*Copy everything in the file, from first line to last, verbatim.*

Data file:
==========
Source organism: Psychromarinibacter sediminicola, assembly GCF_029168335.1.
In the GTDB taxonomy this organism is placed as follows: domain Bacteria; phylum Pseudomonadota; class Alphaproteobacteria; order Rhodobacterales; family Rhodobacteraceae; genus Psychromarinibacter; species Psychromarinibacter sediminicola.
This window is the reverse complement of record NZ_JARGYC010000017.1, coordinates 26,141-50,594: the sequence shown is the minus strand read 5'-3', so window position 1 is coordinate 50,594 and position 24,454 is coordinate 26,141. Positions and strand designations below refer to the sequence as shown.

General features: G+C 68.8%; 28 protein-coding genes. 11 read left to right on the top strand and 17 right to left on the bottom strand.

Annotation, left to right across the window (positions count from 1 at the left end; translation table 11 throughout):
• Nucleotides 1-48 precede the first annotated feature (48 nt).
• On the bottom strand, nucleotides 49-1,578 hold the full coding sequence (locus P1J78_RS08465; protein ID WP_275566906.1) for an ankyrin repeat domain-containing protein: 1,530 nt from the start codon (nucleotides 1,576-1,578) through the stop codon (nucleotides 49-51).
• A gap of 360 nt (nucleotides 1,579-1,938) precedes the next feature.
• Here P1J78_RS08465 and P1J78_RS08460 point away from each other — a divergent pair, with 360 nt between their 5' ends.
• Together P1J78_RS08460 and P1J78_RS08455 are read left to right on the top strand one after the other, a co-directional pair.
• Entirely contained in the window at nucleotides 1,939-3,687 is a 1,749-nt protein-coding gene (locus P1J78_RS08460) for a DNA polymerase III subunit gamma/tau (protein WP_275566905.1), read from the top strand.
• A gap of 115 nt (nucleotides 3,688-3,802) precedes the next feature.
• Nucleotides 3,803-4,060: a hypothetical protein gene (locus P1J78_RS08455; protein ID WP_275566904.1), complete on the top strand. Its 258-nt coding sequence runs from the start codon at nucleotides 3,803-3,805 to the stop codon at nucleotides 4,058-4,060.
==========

Source organism: Psychromarinibacter sediminicola, assembly GCF_029168335.1.
In the GTDB taxonomy this organism is placed as follows: domain Bacteria; phylum Pseudomonadota; class Alphaproteobacteria; order Rhodobacterales; family Rhodobacteraceae; genus Psychromarinibacter; species Psychromarinibacter sediminicola.
This window is the reverse complement of record NZ_JARGYC010000017.1, coordinates 26,141-50,594: the sequence shown is the minus strand read 5'-3', so window position 1 is coordinate 50,594 and position 24,454 is coordinate 26,141. Positions and strand designations below refer to the sequence as shown.

General features: G+C 68.8%; 28 protein-coding genes. 11 read left to right on the top strand and 17 right to left on the bottom strand.

Annotation, left to right across the window (positions count from 1 at the left end; translation table 11 throughout):
• Nucleotides 1-48 precede the first annotated feature (48 nt).
• On the bottom strand, nucleotides 49-1,578 hold the full coding sequence (locus P1J78_RS08465; protein ID WP_275566906.1) for an ankyrin repeat domain-containing protein: 1,530 nt from the start codon (nucleotides 1,576-1,578) through the stop codon (nucleotides 49-51).
• A gap of 360 nt (nucleotides 1,579-1,938) precedes the next feature.
• Here P1J78_RS08465 and P1J78_RS08460 point away from each other — a divergent pair, with 360 nt between their 5' ends.
• Together P1J78_RS08460 and P1J78_RS08455 are read left to right on the top strand one after the other, a co-directional pair.
• Entirely contained in the window at nucleotides 1,939-3,687 is a 1,749-nt protein-coding gene (locus P1J78_RS08460) for a DNA polymerase III subunit gamma/tau (protein WP_275566905.1), read from the top strand.
• A gap of 115 nt (nucleotides 3,688-3,802) precedes the next feature.
• Nucleotides 3,803-4,060: a hypothetical protein gene (locus P1J78_RS08455; protein ID WP_275566904.1), complete on the top strand. Its 258-nt coding sequence runs from the start codon at nucleotides 3,803-3,805 to the stop codon at nucleotides 4,058-4,060.